Yes, there will be a survey to report influenza vaccination rates for children in childcare. The timing and details of the survey are still being developed. More information will be available soon.

Will influenza vaccine be required every year?
Influenza vaccine is now a required vaccine for childcare attendance and will be required as of December 31 for all children 6 months of age or older attending childcare each year.

Are 2 doses of influenza vaccine required for some children, according to ACIP guidelines?

Children younger than 9 may need two doses of influenza vaccine depending on the number of influenza vaccines they’ve received in the past. Children should be vaccinated according to ACIP recommendations but only one dose of influenza vaccine is required for childcare attendance.

PDF Icon Immunization Requirements - Full List Updated August 2020
  Massachusetts School Immunization Requirements 2020-2021
  Download Our FAQ Document (From Above) For All Grades
  Code of Massachusetts Regulations # 105 CMR 220.000


Physicals and Screenings

Healthy Children Learn Better!

Cartoon Illustration of Healthy Children

Physical Exams
Massachusetts state law requires physical examinations of school children within one year prior to entrance to school or within 30 days after school entry and at intervals of 3 or 4 years thereafter. In Lynn, all kindergarten, 4th, 7th, and 10th grade students and new entrants must have a copy of an updated physical exam in their health record. Pre-sports physicals are required annually prior to a student’s participation in competitive athletics.

We encourage students to see their own primary care provider and send documentation. If you need help finding a physician or obtaining health insurance, please let your school nurse know.

Code of Massachusetts Regulations # 105 CMR 200.100

Lead
All pre-kindergarten and kindergarten students shall be screened for lead poisoning at least once prior to entering school. Parent must provide proof of screening to the school nurse.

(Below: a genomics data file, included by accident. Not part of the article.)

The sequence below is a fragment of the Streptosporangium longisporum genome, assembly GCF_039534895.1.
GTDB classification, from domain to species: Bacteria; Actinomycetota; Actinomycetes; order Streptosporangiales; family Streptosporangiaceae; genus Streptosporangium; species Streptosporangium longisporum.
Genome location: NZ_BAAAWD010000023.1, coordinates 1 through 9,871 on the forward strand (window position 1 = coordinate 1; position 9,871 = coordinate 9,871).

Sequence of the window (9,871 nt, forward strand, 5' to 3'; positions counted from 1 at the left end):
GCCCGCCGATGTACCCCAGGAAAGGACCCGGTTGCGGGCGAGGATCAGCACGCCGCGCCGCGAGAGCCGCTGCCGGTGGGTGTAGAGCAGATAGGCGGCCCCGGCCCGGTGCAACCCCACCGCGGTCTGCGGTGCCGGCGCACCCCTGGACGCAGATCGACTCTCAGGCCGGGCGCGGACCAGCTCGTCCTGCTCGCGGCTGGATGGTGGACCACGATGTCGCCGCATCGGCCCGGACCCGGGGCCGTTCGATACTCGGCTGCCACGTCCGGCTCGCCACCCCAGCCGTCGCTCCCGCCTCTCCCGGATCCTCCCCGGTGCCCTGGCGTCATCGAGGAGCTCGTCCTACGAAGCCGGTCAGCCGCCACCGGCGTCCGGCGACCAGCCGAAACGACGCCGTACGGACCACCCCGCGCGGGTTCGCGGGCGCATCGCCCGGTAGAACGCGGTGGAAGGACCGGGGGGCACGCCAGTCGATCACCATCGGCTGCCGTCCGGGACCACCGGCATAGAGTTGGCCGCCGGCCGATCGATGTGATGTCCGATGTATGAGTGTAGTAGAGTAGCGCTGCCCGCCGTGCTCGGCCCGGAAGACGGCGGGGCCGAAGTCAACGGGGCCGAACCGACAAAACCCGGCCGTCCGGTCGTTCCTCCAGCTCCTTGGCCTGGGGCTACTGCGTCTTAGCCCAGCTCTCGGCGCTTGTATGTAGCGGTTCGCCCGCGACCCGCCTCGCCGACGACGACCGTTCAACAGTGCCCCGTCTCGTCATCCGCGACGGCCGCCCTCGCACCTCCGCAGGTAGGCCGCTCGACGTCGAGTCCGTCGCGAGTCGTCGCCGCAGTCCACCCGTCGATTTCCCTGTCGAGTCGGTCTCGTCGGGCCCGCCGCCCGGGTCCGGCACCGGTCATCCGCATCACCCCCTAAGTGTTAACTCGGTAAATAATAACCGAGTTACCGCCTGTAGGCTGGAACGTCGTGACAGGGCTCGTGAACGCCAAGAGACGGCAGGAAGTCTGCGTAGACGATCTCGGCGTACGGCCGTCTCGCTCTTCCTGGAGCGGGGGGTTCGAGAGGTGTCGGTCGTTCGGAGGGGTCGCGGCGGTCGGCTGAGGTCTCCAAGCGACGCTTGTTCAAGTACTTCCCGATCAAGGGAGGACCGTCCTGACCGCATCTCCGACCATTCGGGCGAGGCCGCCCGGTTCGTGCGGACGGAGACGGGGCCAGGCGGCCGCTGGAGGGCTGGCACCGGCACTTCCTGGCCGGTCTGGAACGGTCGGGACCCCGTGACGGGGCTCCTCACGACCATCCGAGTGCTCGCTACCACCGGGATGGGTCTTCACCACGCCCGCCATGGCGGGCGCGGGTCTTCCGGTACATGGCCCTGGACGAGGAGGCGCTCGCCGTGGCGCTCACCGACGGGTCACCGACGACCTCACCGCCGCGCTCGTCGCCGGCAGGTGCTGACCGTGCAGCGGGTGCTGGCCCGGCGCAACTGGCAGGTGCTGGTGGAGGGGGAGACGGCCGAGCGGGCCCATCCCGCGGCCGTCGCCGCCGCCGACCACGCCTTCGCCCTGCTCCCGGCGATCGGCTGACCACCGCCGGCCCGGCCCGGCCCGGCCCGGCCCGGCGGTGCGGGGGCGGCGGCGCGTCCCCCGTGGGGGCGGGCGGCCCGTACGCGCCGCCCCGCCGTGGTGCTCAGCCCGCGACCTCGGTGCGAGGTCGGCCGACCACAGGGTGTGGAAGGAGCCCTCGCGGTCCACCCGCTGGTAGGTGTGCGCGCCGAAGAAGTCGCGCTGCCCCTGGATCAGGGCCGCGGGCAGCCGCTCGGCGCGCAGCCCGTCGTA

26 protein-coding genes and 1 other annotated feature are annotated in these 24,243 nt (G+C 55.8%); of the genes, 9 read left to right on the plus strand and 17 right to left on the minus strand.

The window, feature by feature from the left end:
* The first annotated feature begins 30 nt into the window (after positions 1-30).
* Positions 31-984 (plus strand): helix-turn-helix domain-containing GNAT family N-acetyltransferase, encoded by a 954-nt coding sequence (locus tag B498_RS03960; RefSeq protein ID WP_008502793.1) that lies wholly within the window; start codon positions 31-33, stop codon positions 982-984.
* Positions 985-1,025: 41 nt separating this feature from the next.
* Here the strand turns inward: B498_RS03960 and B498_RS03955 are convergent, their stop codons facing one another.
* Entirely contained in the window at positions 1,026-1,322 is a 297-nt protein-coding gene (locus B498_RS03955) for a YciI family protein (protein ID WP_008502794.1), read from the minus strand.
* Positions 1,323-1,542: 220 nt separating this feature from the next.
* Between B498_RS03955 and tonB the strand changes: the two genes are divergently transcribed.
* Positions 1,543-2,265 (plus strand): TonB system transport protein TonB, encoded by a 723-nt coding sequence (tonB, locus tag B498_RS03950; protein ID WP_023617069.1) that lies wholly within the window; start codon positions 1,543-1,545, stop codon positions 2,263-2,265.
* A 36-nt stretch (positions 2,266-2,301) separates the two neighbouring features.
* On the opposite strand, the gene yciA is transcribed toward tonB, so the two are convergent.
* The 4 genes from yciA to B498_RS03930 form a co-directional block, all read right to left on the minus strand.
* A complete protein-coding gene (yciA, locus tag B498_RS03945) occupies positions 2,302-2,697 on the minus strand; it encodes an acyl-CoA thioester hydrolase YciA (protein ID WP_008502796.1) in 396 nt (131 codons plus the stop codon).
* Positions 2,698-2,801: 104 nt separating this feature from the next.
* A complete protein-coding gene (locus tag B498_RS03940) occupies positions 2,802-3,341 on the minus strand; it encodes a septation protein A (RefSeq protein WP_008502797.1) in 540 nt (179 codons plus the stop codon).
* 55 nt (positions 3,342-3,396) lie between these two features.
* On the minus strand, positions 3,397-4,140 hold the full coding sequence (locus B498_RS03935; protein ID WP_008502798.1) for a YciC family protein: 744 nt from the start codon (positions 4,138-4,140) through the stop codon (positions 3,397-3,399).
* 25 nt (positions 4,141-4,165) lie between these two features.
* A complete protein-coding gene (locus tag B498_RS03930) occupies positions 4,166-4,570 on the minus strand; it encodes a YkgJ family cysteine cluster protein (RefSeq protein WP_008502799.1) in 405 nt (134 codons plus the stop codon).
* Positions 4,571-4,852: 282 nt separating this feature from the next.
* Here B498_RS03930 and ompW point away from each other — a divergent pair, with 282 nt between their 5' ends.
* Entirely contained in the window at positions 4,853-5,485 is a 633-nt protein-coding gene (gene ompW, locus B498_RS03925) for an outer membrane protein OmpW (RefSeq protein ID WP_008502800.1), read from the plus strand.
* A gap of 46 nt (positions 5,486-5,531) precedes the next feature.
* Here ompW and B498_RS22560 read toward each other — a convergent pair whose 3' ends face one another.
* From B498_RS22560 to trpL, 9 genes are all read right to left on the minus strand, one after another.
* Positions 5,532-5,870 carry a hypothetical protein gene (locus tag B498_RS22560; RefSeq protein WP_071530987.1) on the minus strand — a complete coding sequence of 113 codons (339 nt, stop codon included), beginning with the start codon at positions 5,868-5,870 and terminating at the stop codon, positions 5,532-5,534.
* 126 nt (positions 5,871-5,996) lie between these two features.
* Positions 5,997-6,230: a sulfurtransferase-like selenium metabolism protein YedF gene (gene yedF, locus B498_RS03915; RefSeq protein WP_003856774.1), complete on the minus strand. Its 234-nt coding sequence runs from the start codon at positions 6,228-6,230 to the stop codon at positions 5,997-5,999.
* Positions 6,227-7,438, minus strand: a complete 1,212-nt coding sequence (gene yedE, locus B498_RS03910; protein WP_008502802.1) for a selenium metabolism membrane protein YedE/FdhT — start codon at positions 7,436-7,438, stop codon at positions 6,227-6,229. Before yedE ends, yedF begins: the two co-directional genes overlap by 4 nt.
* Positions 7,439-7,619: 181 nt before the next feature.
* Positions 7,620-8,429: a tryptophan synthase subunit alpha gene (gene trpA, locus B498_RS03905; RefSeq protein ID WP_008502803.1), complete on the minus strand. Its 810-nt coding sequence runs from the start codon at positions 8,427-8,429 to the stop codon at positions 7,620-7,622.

Code of Massachusetts Regulations # 105 CMR 460.050

Height and Weight Measurement
All 1st, 4th, 7th and 10th grade students will have their height and weight measured. The student’s height, weight, and body mass index (BMI) will be recorded in the student’s health record. If parents/guardians do not want their child’s measurement taken, they should send a written request to the school nurse at the start of school year.

Code of Massachusetts Regulations # 105 CMR 200.500

Vision
Upon entering kindergarten or within 30 days after school entry, the parent or guardian shall present a certificate that the student has passed a vision screening within the previous 12 months. If the student has failed or has a neuro-developmental delay, evidence of a comprehensive eye exam must be provided to the school nurse.

In school vision, screening will be conducted in the year of school entry and annually through grade 5, then in grade 7 and grade 10. Parents will be notified by school health personnel if follow-up of vision screening is required. If your child is referred for further evaluation, you will be given a referral form to be completed by your child’s health care provider. The completed referral form must be returned to the school nurse.

Code of Massachusetts Regulations # 105 CMR 200.400

Hearing
Hearing screening will be conducted in the year of school entry and annually through grade 3, then in grade 7, and grade 10. Parents will be notified by school health personnel if follow-up of hearing screening is required. If your child is referred for further evaluation, you will be given a referral form to be completed by your child’s health care provider. The completed referral form must be returned to the school nurse.

Code of Massachusetts Regulations # 105 CMR 200.400

Postural Screening Exams